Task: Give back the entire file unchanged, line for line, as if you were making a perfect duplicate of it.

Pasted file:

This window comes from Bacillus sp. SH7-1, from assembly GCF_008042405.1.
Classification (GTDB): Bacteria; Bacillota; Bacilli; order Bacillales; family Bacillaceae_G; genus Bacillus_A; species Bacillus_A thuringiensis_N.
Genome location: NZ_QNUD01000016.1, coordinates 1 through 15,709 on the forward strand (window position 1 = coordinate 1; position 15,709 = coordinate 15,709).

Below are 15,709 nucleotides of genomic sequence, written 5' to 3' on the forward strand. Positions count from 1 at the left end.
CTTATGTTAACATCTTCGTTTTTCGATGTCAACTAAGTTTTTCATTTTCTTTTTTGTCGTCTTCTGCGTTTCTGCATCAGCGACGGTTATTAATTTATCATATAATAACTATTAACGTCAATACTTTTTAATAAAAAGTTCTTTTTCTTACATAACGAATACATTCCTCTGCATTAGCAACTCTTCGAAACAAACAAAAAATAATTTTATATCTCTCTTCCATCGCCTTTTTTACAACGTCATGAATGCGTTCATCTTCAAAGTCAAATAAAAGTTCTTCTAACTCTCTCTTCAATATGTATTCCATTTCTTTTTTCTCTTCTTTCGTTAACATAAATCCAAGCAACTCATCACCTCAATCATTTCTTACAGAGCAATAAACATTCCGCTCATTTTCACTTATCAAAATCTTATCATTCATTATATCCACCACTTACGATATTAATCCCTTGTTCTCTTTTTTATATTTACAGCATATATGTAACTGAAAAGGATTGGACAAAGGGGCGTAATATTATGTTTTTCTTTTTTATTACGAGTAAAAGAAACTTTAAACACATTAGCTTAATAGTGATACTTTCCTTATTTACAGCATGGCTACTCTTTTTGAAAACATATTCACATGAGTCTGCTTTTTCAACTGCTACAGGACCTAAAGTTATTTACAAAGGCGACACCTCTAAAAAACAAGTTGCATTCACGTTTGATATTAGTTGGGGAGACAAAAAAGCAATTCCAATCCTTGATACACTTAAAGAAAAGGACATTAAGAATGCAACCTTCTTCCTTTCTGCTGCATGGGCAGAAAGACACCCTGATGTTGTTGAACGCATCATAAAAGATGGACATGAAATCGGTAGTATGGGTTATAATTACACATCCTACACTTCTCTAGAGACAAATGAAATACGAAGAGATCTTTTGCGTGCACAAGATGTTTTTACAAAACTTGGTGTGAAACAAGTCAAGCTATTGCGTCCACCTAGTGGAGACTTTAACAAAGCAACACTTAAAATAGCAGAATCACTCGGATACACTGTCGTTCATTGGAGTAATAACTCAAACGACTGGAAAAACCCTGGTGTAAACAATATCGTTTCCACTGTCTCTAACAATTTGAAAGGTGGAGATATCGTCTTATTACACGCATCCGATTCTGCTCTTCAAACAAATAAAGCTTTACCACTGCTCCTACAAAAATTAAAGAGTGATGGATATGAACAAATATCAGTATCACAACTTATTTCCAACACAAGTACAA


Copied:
This window comes from Bacillus sp. SH7-1, from assembly GCF_008042405.1.
Classification (GTDB): Bacteria; Bacillota; Bacilli; order Bacillales; family Bacillaceae_G; genus Bacillus_A; species Bacillus_A thuringiensis_N.
Genome location: NZ_QNUD01000016.1, coordinates 1 through 15,709 on the forward strand (window position 1 = coordinate 1; position 15,709 = coordinate 15,709).

Below are 15,709 nucleotides of genomic sequence, written 5' to 3' on the forward strand. Positions count from 1 at the left end.
CTTATGTTAACATCTTCGTTTTTCGATGTCAACTAAGTTTTTCATTTTCTTTTTTGTCGTCTTCTGCGTTTCTGCATCAGCGACGGTTATTAATTTATCATATAATAACTATTAACGTCAATACTTTTTAATAAAAAGTTCTTTTTCTTACATAACGAATACATTCCTCTGCATTAGCAACTCTTCGAAACAAACAAAAAATAATTTTATATCTCTCTTCCATCGCCTTTTTTACAACGTCATGAATGCGTTCATCTTCAAAGTCAAATAAAAGTTCTTCTAACTCTCTCTTCAATATGTATTCCATTTCTTTTTTCTCTTCTTTCGTTAACATAAATCCAAGCAACTCATCACCTCAATCATTTCTTACAGAGCAATAAACATTCCGCTCATTTTCACTTATCAAAATCTTATCATTCATTATATCCACCACTTACGATATTAATCCCTTGTTCTCTTTTTTATATTTACAGCATATATGTAACTGAAAAGGATTGGACAAAGGGGCGTAATATTATGTTTTTCTTTTTTATTACGAGTAAAAGAAACTTTAAACACATTAGCTTAATAGTGATACTTTCCTTATTTACAGCATGGCTACTCTTTTTGAAAACATATTCACATGAGTCTGCTTTTTCAACTGCTACAGGACCTAAAGTTATTTACAAAGGCGACACCTCTAAAAAACAAGTTGCATTCACGTTTGATATTAGTTGGGGAGACAAAAAAGCAATTCCAATCCTTGATACACTTAAAGAAAAGGACATTAAGAATGCAACCTTCTTCCTTTCTGCTGCATGGGCAGAAAGACACCCTGATGTTGTTGAACGCATCATAAAAGATGGACATGAAATCGGTAGTATGGGTTATAATTACACATCCTACACTTCTCTAGAGACAAATGAAATACGAAGAGATCTTTTGCGTGCACAAGATGTTTTTACAAAACTTGGTGTGAAACAAGTCAAGCTATTGCGTCCACCTAGTGGAGACTTTAACAAAGCAACACTTAAAATAGCAGAATCACTCGGATACACTGTCGTTCATTGGAGTAATAACTCAAACGACTGGAAAAACCCTGGTGTAAACAATATCGTTTCCACTGTCTCTAACAATTTGAAAGGTGGAGATATCGTCTTATTACACGCATCCGATTCTGCTCTTCAAACAAATAAAGCTTTACCACTGCTCCTACAAAAATTAAAGAGTGATGGATATGAACAAATATCAGTATCACAACTTATTTCCAACACAAGTACAA